A new model is made – final

This is the last part of the series, final.

If you still haven’t guessed, the model represents the Greek Orthodox chapel on the Neroberg at the northern end of Wiesbaden.

After building the walls at the beginning and then the towers, it is now the turn of the towers at the end. There are many ways to build such domes. I chose the SNOT technique (Studs not on top). Here, 6 identical elements are assembled to a cube using stones with pins on the side. However, the parts are not flat but arched, so that a ball is formed. I have incorporated and modified this approach. I do not need a floor and the lid is not needed by pulling up the side walls to a point. 5 domes are needed. Four of them, for the corner towers, have an inside diameter of 5 pins.


For the large dome with the 7 pins inside diameter the measure does not go unfortunately completely up to the top, therefore no 1×1 brick fits with the pins at the sides (4733) as conclusion. That’s why I have to attach the top differently than the small dome. I was looking for parts with the right dimension to make the resulting gap between wall and axle as small as possible to avoid slagging and thus also to center the tip. I had tried connectors (62462) and bushes (3713) but they are too small. That’s when a technic gear (4716) fell into my hand and it was a pretty good fit. To avoid falling out and to minimize the slagging even more, I put 2×2 round plates (4032) on the axle as a lower end and thus clamped the tip.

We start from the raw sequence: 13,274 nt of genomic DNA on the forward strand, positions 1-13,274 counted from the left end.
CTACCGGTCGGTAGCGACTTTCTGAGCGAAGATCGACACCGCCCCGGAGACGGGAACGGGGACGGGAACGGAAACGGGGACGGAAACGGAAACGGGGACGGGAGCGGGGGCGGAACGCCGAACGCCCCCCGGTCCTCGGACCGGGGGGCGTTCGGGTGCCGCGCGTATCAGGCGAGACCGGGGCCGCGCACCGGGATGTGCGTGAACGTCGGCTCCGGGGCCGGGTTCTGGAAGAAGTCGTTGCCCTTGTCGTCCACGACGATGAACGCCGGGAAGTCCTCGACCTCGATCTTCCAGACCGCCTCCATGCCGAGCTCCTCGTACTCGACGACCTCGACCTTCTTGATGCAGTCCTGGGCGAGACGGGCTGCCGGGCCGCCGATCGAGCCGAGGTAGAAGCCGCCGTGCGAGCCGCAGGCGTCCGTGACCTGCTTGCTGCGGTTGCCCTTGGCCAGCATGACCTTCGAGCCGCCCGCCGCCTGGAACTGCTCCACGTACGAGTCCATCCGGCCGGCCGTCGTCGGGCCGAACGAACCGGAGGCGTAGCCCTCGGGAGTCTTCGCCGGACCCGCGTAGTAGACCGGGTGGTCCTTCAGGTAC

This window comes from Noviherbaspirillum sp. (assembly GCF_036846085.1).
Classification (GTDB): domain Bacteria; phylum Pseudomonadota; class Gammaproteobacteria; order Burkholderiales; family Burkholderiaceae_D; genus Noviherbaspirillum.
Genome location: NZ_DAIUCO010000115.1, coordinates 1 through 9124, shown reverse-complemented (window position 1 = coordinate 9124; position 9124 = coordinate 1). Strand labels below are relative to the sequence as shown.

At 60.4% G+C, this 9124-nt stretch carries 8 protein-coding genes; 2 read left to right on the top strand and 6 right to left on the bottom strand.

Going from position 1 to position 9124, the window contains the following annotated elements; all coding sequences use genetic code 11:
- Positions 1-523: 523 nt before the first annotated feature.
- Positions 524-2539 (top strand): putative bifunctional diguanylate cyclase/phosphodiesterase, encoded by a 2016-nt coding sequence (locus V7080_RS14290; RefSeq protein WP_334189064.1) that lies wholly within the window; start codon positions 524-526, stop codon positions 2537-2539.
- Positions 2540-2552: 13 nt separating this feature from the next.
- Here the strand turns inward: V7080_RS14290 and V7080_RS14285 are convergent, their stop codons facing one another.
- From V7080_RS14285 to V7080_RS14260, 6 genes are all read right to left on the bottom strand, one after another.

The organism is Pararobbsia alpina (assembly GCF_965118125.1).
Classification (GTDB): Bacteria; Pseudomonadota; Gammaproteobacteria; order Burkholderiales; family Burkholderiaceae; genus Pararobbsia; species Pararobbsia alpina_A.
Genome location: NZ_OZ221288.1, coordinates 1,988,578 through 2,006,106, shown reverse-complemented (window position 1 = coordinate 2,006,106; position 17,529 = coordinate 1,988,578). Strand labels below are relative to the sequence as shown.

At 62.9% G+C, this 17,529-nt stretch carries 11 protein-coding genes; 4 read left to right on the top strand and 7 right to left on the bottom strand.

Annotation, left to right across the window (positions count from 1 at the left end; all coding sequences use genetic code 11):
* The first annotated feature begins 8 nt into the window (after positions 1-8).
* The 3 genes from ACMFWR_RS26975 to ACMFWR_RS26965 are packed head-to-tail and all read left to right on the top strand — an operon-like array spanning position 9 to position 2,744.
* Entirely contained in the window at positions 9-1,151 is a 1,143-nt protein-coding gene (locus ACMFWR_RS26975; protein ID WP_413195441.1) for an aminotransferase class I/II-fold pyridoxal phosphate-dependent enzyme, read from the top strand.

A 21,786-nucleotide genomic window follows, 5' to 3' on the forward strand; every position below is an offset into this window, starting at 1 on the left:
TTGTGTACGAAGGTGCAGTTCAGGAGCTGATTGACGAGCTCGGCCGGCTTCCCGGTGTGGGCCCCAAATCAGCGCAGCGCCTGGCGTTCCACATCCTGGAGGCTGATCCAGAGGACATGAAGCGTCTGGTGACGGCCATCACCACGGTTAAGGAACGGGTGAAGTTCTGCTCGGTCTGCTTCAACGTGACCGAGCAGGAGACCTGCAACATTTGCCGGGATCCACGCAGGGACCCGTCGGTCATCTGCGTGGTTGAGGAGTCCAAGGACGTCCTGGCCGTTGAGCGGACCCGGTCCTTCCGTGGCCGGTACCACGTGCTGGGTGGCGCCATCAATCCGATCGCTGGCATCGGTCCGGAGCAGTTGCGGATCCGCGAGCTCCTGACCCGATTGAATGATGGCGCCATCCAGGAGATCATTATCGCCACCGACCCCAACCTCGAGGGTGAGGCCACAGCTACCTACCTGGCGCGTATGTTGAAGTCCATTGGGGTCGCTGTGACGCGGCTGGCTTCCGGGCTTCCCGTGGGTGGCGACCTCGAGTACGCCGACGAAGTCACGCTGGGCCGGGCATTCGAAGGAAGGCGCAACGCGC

One thing bothers me. Unfortunately, I have not found a better solution. It is against the usual rules, but how else would I implement it? It’s about the Orthodox crosses. These have, in contrast to Christian ones, not one but 3 crossing arms, the upper one being smaller than the middle one and additionally an even smaller, oblique one at the very bottom. This is impossible to implement with Lego® means in my scale. I decided to leave out the slanted bottom one. The middle one is a thin 1×3 liftarm (6632). This one has a receptacle in the middle to put the bar through and fits pretty well in size.
The crossing arm above it should be smaller. There would be a plate 1×2 or similar in dimension best. Unfortunately, there is nothing that is yellow or gold colored that has these dimensions and a matching hole in the middle. After much thought and hassle, I drilled 1×2 Jumperplates in the middle and put them on the bar. This is my solution until I find something better or Lego launches a corresponding part.


Now a few more numbers about the model. The construction time was about 90 hours spread over 4 weeks and I installed about 5500 parts. The scale is about 1:70.

Now there’s only one thing left. I hope you enjoyed the show. Feel free to leave a comment. I also welcome criticism and suggestions.

Maybe I’ll see you at an exhibition